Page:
Ludwig says it’s important to keep in mind that one or two large financial penalties can have an outsize impact on yearly totals. What’s more, the pandemic likely limited or delayed on-premises investigations the last two years, which may have affected 2021 numbers. Given the recent rounds of sanctions against Russia, financial institutions can expect heightened scrutiny of financial crimes compliance more broadly.
“Compliance functions in many financial institutions are likely to be stressed by the unprecedented challenges posed by the Russia sanctions, and we’re likely to see an uptick in enforcement actions aimed at those institutions that do not allocate the effort and resources necessary to comply,” Ludwig says.
There is wide agreement that the Russia-Ukraine conflict has upped the enforcement ante. Patrick Kelly, head of sales, Americas for AML/KYC service provider Shufti Pro, says those trying to evade sanctions “hide behind complex corporate structures, including shell companies, trusts and limited liability companies to shield the identities of the ultimate beneficial owners” – identification of which was addressed in the AML Act.
“While the Russian elite consistently look for weaknesses in financial operations, investment firms are pressed to ensure that they remain compliant with the latest sanctions,” Kelly says. “That means these firms must now be thinking of deploying the most advanced technology to strengthen their KYC and KYI [Know Your Investor] compliance regimes.”
Leslie C. Bender, Clark Hill PLC
Leslie C. Bender, senior counsel, Clark Hill, says the challenge is bigger than “the Russia-Ukraine conflict and the more creative means by which the Russian elite may be trafficking a wide range of public or luxury goods to fund the Russian military. FinCEN remains vigilant with updates related to kleptocracies in North Korea, the Balkans, Libya, Iran and several other countries.”
Tools and Methods
Protiviti’s Ludwig says that financial institutions are leveraging advanced technology and analytics for compliance and surveillance. “We would expect to see more progress as innovative tools and approaches are more broadly adopted,” he says. “We also need to review and continually update detection scenarios based on new trends and cleanse the set of data feeding into the models. A regular tuning exercise, or model validation, is also a necessary step to ensure that the monitoring tools work as expected.”
While surveillance systems might be more robust with artificial intelligence and improved compliance officer skill sets, Young of Guidepost Solutions says regulators will also look at the effectiveness of data governance. “Pristine integrity over the front-to-back processes” should yield “meaningful alerts and timely and thoughtful investigations, leading to substantive reporting of suspicious activity reports.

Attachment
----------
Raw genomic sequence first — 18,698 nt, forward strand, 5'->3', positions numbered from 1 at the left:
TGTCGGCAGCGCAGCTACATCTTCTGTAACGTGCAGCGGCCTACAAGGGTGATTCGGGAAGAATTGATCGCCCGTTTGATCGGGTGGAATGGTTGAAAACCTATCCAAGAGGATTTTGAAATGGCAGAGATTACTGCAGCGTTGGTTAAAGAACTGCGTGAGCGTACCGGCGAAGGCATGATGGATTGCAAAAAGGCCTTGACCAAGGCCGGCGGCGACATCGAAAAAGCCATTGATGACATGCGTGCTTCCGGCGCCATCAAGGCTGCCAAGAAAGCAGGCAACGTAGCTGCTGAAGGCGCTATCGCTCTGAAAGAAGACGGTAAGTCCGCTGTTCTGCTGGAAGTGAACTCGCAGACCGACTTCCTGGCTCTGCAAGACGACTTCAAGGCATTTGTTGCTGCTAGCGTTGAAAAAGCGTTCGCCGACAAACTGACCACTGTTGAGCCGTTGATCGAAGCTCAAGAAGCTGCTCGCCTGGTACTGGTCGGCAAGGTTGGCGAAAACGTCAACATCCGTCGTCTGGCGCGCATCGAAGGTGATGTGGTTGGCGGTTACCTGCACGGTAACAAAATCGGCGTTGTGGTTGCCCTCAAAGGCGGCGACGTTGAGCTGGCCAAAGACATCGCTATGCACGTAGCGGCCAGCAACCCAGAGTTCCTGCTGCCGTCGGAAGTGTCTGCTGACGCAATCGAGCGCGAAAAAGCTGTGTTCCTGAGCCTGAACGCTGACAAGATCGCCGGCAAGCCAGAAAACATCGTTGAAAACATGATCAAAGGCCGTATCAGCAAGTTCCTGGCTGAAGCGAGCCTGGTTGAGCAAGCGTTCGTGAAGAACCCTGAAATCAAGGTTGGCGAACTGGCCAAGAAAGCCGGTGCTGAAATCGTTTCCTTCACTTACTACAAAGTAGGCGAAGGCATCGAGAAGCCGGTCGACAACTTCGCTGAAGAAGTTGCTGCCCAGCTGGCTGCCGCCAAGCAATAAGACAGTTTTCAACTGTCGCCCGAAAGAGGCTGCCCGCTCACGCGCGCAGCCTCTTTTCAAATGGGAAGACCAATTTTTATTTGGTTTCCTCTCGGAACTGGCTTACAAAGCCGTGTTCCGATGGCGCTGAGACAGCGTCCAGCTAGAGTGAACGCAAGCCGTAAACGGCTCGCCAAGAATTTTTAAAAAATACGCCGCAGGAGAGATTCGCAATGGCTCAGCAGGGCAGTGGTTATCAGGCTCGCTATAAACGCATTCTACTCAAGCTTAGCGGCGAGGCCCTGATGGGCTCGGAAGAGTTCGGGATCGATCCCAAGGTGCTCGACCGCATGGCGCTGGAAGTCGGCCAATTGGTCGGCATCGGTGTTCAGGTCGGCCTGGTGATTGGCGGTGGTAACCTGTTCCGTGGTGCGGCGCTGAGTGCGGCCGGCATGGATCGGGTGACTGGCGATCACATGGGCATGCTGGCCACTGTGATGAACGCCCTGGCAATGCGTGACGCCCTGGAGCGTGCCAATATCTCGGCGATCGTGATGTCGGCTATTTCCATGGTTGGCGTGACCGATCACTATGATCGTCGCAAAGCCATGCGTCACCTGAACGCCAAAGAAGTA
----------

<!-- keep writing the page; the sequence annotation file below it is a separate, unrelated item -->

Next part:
“Filtering and screening systems, particularly those which can identify, block, freeze and report meaningful hits against fluid sanctions lists, continue to be projects-in-progress rather than fit-for-purpose,” Young adds. “This is especially true in view of the increasing use of digital assets and other non-fiat instruments. In some instances, we have also seen first-line surveillance systems abusing, overriding or disregarding second-line authority to flag and escalate suspicious activities. That is a conflict of interest which could lead to misconduct and violations.”’
Confluence of Risks
“The nexus of cryptocurrencies, ransomware and sanctions evasion has significantly raised the sophistication level for financial-crimes risk managers,” says David Stewart, director of financial services in the Fraud and Security Intelligence global practice at SAS. “We’re seeing financial institutions spend more time analyzing ‘on chain’ activities. Data orchestration and alert/case management technologies will be useful for sharing information across AML, fraud and cybersecurity – functions that historically have worked in silos. Taking a more holistic approach to addressing complex risks will work in institutions’ favor.”
Amid complex and interconnected risks, attention must be paid to changes across the global regulatory environment and within jurisdictions.
“While we have focused on FinCEN, it is important also to note that from a consumer perspective, the Consumer Financial Protection Bureau has announced that it is reviving its dormant authority to regulate nonbank entities,” Leslie Bender says. “Although the bureau’s primary focus is on domestic issues, as a more modern regulator, it has robust technology and analytics capabilities that may prove helpful in other contexts. We will watch eagerly to see how the bureau uses this dormant authority under the Dodd-Frank Act.”